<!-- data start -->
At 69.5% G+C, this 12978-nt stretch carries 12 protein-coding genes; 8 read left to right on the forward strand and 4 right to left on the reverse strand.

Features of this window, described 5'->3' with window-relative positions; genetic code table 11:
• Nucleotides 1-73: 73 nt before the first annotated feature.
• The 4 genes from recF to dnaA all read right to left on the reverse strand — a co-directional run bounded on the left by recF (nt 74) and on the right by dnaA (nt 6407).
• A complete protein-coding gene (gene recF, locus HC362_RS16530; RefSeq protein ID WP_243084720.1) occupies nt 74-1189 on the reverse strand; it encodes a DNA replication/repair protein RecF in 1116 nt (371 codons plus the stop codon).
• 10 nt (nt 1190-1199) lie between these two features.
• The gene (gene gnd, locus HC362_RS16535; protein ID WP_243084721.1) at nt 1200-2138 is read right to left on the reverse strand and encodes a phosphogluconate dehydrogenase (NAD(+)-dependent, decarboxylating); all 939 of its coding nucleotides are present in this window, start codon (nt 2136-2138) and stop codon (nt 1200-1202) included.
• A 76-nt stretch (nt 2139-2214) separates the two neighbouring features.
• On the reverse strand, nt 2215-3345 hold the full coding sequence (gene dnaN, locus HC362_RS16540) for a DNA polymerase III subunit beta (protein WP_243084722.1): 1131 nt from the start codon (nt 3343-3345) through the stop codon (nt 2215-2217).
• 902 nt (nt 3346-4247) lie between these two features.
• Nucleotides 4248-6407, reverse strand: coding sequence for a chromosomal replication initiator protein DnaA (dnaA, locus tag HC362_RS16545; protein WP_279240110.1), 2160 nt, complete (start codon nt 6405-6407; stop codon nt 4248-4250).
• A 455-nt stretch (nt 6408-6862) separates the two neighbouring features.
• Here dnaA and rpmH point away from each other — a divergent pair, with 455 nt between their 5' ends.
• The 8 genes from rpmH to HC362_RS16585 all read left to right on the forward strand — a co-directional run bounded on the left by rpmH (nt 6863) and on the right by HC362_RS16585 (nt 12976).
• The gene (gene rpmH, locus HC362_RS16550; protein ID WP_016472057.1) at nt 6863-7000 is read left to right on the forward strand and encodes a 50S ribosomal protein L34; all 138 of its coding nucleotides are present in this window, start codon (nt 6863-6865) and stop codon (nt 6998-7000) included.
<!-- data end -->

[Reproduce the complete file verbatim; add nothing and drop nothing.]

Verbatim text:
At 69.5% G+C, this 12978-nt stretch carries 12 protein-coding genes; 8 read left to right on the forward strand and 4 right to left on the reverse strand.

Features of this window, described 5'->3' with window-relative positions; genetic code table 11:
• Nucleotides 1-73: 73 nt before the first annotated feature.
• The 4 genes from recF to dnaA all read right to left on the reverse strand — a co-directional run bounded on the left by recF (nt 74) and on the right by dnaA (nt 6407).
• A complete protein-coding gene (gene recF, locus HC362_RS16530; RefSeq protein ID WP_243084720.1) occupies nt 74-1189 on the reverse strand; it encodes a DNA replication/repair protein RecF in 1116 nt (371 codons plus the stop codon).
• 10 nt (nt 1190-1199) lie between these two features.
• The gene (gene gnd, locus HC362_RS16535; protein ID WP_243084721.1) at nt 1200-2138 is read right to left on the reverse strand and encodes a phosphogluconate dehydrogenase (NAD(+)-dependent, decarboxylating); all 939 of its coding nucleotides are present in this window, start codon (nt 2136-2138) and stop codon (nt 1200-1202) included.
• A 76-nt stretch (nt 2139-2214) separates the two neighbouring features.
• On the reverse strand, nt 2215-3345 hold the full coding sequence (gene dnaN, locus HC362_RS16540) for a DNA polymerase III subunit beta (protein WP_243084722.1): 1131 nt from the start codon (nt 3343-3345) through the stop codon (nt 2215-2217).
• 902 nt (nt 3346-4247) lie between these two features.
• Nucleotides 4248-6407, reverse strand: coding sequence for a chromosomal replication initiator protein DnaA (dnaA, locus tag HC362_RS16545; protein WP_279240110.1), 2160 nt, complete (start codon nt 6405-6407; stop codon nt 4248-4250).
• A 455-nt stretch (nt 6408-6862) separates the two neighbouring features.
• Here dnaA and rpmH point away from each other — a divergent pair, with 455 nt between their 5' ends.
• The 8 genes from rpmH to HC362_RS16585 all read left to right on the forward strand — a co-directional run bounded on the left by rpmH (nt 6863) and on the right by HC362_RS16585 (nt 12976).
• The gene (gene rpmH, locus HC362_RS16550; protein ID WP_016472057.1) at nt 6863-7000 is read left to right on the forward strand and encodes a 50S ribosomal protein L34; all 138 of its coding nucleotides are present in this window, start codon (nt 6863-6865) and stop codon (nt 6998-7000) included.